In the blink of an eye, parents can be substantiated for neglecting or abusing their children. In a recent case, Matter of Cecile D. (Kassia D.), 189 A.D.3d 1036, the Appellate Division, Second Department, held: “‘Although parents have a right to use reasonable physical force against a child in order to maintain discipline or to promote the child’s welfare, the use of excessive corporal punishment constitutes neglect’ (Matter of Cheryale B. [Michelle B.], 121 AD3d 976, 977, 995 N.Y.S.2d 135; see Matter of Laequise P., 989 N.Y.S.2d 292 [Brian C.], 119 AD3d 801, 802, 989 N.Y.S.2d 292). Even ‘a single incident of excessive corporal punishment is sufficient to support a finding of neglect’ (Matter of Eliora B. [Kennedy B.], 146 AD3d 772, 773, 45 N.Y.S.3d 144).” If such a finding is made, the child may be immediately removed from the home.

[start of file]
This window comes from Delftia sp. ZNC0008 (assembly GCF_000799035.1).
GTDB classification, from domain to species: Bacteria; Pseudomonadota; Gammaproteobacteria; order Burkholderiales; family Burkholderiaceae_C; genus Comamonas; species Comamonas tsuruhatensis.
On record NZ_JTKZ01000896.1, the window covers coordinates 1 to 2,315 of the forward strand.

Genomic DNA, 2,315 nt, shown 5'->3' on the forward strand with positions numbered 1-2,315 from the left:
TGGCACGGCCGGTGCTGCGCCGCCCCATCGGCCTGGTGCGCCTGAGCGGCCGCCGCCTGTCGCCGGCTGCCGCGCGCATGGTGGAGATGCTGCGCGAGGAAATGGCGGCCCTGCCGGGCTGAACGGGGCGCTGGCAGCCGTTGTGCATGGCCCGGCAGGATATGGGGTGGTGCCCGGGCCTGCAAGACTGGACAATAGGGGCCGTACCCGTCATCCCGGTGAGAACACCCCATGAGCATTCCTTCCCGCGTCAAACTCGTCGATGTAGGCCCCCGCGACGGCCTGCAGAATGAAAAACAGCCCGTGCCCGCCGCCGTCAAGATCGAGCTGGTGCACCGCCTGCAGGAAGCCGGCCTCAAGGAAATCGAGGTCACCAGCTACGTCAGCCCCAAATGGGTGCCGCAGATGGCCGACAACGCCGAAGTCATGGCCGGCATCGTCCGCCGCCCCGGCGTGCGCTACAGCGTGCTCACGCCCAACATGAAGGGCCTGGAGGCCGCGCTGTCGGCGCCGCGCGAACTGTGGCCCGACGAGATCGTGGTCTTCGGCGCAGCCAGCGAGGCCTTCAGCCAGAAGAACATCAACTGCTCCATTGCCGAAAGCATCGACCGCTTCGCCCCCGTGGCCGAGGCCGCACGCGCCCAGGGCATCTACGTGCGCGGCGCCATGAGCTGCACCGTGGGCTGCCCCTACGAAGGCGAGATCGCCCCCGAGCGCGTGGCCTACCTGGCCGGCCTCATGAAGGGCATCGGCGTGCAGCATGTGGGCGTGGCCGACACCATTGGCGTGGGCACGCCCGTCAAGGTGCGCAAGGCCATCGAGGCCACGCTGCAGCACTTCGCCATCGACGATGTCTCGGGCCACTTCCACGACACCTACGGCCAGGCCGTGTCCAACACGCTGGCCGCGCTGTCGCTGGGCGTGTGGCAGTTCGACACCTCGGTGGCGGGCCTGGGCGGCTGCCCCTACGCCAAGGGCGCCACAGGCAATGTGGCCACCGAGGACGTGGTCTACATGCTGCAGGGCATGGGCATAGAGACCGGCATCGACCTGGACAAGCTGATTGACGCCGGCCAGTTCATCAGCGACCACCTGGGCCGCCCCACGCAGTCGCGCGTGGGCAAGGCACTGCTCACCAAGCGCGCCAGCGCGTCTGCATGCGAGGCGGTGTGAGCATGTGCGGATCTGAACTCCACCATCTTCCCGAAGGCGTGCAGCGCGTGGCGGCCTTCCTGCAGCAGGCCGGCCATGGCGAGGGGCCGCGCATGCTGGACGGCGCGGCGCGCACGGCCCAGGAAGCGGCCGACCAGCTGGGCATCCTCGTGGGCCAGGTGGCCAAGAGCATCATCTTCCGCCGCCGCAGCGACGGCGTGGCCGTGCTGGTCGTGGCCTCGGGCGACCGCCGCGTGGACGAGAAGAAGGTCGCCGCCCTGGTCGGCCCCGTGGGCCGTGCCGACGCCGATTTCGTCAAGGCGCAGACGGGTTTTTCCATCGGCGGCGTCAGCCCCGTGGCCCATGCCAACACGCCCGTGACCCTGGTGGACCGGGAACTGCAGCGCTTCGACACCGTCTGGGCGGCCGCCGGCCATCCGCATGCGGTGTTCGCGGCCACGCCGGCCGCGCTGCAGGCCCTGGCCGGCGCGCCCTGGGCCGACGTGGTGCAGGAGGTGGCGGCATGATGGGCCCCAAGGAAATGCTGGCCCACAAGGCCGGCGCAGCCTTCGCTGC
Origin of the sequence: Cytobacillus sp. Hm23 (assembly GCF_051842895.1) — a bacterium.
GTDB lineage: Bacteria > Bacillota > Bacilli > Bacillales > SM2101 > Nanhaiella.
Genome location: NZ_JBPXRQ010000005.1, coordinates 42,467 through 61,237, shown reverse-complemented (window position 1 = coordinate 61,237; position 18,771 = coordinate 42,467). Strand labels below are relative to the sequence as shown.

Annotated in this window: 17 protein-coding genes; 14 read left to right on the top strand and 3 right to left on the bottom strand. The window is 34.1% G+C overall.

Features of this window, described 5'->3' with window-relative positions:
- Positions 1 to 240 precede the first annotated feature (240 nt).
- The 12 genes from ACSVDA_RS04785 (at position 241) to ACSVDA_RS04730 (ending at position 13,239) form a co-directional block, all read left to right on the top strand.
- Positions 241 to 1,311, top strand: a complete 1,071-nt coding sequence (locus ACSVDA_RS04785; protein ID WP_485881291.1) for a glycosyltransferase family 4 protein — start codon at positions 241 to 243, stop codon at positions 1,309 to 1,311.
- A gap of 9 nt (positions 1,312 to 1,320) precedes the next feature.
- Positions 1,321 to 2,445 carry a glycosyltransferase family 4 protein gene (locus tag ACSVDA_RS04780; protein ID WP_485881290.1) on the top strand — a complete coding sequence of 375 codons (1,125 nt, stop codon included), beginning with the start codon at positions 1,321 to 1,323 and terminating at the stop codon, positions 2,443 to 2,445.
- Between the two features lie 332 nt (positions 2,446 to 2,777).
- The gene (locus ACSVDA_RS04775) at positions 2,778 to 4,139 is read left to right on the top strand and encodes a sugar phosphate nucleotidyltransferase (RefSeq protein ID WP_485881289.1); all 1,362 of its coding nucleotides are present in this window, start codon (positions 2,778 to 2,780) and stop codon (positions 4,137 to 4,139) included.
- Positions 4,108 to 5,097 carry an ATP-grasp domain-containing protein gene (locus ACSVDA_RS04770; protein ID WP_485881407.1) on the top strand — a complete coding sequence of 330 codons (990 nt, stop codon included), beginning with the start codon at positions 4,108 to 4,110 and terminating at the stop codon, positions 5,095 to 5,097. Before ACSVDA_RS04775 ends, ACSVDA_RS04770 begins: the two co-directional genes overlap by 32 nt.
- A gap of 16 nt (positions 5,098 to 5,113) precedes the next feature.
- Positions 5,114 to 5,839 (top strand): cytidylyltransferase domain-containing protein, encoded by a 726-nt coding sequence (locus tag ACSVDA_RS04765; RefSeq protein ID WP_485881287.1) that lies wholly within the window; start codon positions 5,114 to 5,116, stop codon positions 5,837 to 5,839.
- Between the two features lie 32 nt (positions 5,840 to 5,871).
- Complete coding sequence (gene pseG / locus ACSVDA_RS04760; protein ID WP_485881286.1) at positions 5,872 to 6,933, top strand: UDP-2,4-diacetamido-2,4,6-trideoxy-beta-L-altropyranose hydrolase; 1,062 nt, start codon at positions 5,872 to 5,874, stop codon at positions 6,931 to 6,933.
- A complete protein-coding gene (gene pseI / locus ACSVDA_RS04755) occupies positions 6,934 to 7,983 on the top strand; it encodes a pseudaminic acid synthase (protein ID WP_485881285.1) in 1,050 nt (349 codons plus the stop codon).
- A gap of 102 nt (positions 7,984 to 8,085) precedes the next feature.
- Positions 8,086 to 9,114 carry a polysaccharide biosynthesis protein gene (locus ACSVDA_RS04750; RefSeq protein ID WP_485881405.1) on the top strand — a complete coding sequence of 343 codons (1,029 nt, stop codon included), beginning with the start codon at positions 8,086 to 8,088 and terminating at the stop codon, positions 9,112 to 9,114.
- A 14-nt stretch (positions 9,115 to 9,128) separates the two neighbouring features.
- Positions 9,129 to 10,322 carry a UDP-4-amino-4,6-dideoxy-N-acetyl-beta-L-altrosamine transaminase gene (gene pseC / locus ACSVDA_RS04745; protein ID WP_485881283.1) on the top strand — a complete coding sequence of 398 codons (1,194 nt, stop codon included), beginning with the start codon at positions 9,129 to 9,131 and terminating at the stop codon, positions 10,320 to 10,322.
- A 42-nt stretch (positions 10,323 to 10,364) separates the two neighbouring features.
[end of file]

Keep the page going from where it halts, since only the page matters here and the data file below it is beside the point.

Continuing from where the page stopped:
Of course, no one is condoning a child being maltreated, but too rarely is the question asked: Is removing the child sometimes more traumatizing than leaving the child at home? In other words, is Child Protective Services (CPS) knowingly, legally—yet ironically—committing an acknowledged act of child maltreatment that is more detrimental than the original act for which the parents were “substantiated”? To use the vernacular, is CPS sometimes taking children out of the frying pan and consciously placing them into the fire? Such removals are not in the best interest of the child. Unspoken, but quietly acknowledged, is that the child may be removed because CPS is concerned about its own liability more than it is concerned about the long-term safety of the child.